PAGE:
Seas and the coldwater board of education members said they were pleased with Tri Star Director Tim Buschur's recent progress but believe the program would benefit from much more direction and input from participating schools.
"The discussion has been limited at best," Seas said about the other school districts involved in Tri Star and their commitment to improving Tri Star's accountability.
Tri Star's 20-year agreement of operation ends soon and a new five-year agreement will be implemented in September. Coldwater is the only school that has not signed the contract yet.
"We're planning (the signing on) for next meeting (July 25)," Seas said about approving the agreement. "There's no reason we're not going to sign."
Even if Coldwater didn't sign the agreement, it would still be in place because six of the nine participating schools have already approved it. Coldwater, in addition to Celina and St. Marys, houses Tri Star facilities within its schools.
Since the February meeting, Seas said Buschur has made great strides in improving communication between the nine participating schools. The superintendents, according to Seas, have met three times to discuss Tri Star's future.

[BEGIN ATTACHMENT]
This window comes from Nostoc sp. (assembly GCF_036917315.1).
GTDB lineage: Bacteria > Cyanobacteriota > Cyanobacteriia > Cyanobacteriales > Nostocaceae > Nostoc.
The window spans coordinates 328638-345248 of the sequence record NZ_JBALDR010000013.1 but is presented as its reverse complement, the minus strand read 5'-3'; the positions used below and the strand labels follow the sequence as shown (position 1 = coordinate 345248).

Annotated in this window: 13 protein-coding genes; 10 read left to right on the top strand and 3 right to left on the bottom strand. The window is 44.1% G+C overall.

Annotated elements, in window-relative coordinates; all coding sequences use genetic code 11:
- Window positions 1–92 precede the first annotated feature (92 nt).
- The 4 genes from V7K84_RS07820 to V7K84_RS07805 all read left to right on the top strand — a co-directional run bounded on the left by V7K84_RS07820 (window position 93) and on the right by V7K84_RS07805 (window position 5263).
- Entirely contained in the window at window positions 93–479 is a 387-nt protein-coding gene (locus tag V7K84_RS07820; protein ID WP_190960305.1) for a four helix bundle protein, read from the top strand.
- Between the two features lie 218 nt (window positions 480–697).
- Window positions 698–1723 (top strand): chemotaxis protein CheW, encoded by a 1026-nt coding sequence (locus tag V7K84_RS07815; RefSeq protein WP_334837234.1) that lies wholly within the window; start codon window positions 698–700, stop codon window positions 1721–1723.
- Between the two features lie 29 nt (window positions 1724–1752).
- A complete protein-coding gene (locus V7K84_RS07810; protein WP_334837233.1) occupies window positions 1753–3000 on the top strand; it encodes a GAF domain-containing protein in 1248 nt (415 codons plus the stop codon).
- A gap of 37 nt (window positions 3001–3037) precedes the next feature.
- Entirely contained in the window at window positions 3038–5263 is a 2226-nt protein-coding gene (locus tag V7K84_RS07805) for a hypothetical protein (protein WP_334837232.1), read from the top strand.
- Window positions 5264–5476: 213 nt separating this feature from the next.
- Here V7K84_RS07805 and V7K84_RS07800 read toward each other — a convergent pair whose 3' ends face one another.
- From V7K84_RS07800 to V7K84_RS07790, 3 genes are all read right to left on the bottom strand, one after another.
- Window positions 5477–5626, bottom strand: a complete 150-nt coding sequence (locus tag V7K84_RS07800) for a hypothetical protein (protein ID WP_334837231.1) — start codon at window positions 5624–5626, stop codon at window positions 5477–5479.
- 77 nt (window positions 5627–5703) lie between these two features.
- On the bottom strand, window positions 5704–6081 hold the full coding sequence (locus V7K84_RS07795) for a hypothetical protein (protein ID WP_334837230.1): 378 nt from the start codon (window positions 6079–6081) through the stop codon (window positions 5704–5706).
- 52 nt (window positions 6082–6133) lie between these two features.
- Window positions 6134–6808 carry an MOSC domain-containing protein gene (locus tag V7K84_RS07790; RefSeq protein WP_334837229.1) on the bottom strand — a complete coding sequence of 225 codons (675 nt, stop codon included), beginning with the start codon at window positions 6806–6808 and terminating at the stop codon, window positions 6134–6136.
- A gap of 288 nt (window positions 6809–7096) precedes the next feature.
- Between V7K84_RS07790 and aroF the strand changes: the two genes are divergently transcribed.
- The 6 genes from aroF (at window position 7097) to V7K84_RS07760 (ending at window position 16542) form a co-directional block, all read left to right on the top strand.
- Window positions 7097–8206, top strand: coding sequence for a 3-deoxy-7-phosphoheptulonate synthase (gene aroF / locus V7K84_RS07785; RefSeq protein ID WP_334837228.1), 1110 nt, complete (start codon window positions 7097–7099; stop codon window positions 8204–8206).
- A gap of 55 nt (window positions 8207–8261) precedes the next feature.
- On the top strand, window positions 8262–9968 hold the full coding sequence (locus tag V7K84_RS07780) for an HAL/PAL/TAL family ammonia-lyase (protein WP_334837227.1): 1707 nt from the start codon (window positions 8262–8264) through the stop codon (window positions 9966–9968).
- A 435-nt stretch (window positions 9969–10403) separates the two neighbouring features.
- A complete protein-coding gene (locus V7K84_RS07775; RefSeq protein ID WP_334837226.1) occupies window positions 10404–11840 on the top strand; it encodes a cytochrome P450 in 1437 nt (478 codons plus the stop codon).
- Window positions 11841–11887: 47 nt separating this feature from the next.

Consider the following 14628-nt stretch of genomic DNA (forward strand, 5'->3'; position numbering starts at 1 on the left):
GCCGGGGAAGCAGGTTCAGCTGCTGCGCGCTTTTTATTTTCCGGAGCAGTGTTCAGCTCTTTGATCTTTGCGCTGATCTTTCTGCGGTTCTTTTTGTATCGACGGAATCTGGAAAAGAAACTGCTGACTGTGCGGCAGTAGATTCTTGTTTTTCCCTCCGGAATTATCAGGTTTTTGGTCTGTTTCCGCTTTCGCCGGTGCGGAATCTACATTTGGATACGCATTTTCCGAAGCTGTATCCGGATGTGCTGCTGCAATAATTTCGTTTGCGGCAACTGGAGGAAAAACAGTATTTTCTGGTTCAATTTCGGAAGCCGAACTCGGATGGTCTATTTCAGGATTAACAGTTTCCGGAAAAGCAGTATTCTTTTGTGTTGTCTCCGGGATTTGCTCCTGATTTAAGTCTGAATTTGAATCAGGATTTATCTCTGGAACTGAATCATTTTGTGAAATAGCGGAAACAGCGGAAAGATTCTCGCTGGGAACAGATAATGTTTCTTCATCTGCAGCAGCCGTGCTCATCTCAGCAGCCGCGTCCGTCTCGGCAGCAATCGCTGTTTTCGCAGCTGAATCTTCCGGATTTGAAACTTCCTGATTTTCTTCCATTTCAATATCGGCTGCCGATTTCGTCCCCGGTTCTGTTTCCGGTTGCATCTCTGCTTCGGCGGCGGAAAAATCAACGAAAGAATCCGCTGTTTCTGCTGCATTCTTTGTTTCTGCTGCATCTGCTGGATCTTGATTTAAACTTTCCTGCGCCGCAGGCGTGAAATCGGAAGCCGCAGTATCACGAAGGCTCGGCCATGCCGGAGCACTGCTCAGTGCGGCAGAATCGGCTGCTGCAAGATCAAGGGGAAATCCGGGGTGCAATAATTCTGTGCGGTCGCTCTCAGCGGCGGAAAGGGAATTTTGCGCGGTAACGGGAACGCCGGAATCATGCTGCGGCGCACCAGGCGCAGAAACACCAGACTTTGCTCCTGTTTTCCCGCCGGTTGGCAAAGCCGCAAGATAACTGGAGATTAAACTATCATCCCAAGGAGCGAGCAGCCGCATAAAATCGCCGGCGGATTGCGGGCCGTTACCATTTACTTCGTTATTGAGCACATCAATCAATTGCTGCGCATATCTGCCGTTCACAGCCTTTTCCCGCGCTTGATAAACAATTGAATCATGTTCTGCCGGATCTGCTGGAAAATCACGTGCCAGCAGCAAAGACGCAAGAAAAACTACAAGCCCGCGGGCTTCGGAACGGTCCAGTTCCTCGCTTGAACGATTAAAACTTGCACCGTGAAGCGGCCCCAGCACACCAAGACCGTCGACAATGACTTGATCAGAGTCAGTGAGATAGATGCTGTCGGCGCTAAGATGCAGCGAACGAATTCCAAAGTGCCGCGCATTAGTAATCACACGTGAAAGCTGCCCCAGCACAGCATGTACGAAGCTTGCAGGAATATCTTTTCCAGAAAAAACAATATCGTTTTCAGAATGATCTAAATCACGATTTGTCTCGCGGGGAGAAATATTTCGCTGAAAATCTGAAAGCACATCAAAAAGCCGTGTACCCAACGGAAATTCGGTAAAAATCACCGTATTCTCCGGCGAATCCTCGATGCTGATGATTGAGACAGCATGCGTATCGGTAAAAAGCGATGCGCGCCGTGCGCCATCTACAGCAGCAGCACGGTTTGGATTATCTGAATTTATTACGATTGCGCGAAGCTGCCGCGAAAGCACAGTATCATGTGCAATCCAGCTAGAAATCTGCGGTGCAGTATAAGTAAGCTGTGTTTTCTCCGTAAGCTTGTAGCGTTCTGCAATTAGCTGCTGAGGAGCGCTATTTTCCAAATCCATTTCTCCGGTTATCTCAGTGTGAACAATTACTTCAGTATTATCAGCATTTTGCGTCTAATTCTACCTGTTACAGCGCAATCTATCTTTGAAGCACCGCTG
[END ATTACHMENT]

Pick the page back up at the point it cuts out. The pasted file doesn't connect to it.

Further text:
But Seas and board members are still concerned about various unresolved issues such as no uniform discipline policy, no clear process of adding and deleting programs (see related story); and a different standard for Tri Star teachers compared to regular teachers.
Because there are different programs housed at Coldwater, Celina and St. Marys, students must adhere to the rules and conduct of the Tri Star school they attend, regardless of their home school. In other words, there is no uniform set of rules for all Tri Star schools.